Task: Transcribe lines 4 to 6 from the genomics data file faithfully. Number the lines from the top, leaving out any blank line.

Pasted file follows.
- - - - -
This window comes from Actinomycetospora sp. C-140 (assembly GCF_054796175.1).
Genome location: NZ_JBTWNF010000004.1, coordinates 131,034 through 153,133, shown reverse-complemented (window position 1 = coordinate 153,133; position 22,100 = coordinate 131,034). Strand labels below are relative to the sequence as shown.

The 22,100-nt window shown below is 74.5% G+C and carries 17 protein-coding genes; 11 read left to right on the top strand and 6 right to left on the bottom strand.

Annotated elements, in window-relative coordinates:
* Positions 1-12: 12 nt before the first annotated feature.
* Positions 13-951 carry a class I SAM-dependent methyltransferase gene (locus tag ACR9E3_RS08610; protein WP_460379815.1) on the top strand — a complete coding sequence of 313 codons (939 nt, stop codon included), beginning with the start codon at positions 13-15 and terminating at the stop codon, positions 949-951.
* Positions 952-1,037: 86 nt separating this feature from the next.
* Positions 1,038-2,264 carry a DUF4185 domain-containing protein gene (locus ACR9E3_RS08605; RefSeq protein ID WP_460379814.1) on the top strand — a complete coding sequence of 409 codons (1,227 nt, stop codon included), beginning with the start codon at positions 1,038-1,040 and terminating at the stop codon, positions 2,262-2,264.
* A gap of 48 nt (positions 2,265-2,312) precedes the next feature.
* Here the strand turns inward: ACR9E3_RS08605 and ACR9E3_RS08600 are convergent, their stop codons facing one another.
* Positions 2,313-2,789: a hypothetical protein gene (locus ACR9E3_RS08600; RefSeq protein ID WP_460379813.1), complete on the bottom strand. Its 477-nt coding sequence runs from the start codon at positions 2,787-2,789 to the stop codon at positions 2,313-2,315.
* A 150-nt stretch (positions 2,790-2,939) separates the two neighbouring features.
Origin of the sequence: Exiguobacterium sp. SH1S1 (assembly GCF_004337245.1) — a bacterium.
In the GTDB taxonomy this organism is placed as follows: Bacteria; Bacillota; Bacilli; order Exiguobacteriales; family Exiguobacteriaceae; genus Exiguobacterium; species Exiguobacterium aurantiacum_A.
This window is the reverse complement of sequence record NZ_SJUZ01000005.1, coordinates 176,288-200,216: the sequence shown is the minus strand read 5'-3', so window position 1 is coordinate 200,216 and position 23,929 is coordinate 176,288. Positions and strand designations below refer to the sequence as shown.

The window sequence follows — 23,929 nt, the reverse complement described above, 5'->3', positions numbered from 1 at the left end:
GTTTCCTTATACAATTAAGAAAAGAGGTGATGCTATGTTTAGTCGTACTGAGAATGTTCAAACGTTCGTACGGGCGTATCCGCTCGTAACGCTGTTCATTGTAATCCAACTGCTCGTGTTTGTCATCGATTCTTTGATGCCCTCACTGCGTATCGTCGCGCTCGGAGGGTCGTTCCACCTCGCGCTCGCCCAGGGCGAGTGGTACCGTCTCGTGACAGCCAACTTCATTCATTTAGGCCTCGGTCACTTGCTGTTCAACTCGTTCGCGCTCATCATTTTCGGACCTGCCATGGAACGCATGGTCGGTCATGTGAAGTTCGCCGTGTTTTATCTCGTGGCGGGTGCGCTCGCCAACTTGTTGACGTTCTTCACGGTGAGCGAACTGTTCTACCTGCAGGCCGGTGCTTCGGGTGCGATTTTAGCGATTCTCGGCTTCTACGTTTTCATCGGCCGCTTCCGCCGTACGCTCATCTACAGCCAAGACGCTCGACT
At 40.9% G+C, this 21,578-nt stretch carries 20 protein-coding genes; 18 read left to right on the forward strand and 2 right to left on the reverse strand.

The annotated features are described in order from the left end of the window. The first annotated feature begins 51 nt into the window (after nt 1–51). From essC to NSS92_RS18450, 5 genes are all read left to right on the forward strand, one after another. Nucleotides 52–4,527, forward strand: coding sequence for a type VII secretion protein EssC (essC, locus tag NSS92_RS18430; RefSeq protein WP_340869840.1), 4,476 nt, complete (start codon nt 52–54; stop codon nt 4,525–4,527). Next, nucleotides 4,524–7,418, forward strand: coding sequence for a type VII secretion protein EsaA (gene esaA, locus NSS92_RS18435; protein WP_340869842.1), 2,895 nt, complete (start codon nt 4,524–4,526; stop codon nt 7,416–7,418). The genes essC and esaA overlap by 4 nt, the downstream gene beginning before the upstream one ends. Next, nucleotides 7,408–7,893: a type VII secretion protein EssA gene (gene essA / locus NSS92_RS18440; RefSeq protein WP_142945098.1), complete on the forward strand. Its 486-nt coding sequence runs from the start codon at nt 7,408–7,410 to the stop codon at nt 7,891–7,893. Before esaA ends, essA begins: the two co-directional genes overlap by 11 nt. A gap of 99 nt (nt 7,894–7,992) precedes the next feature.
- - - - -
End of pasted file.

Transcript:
Annotated elements, in window-relative coordinates:
* Positions 1-12: 12 nt before the first annotated feature.
* Positions 13-951 carry a class I SAM-dependent methyltransferase gene (locus tag ACR9E3_RS08610; protein WP_460379815.1) on the top strand — a complete coding sequence of 313 codons (939 nt, stop codon included), beginning with the start codon at positions 13-15 and terminating at the stop codon, positions 949-951.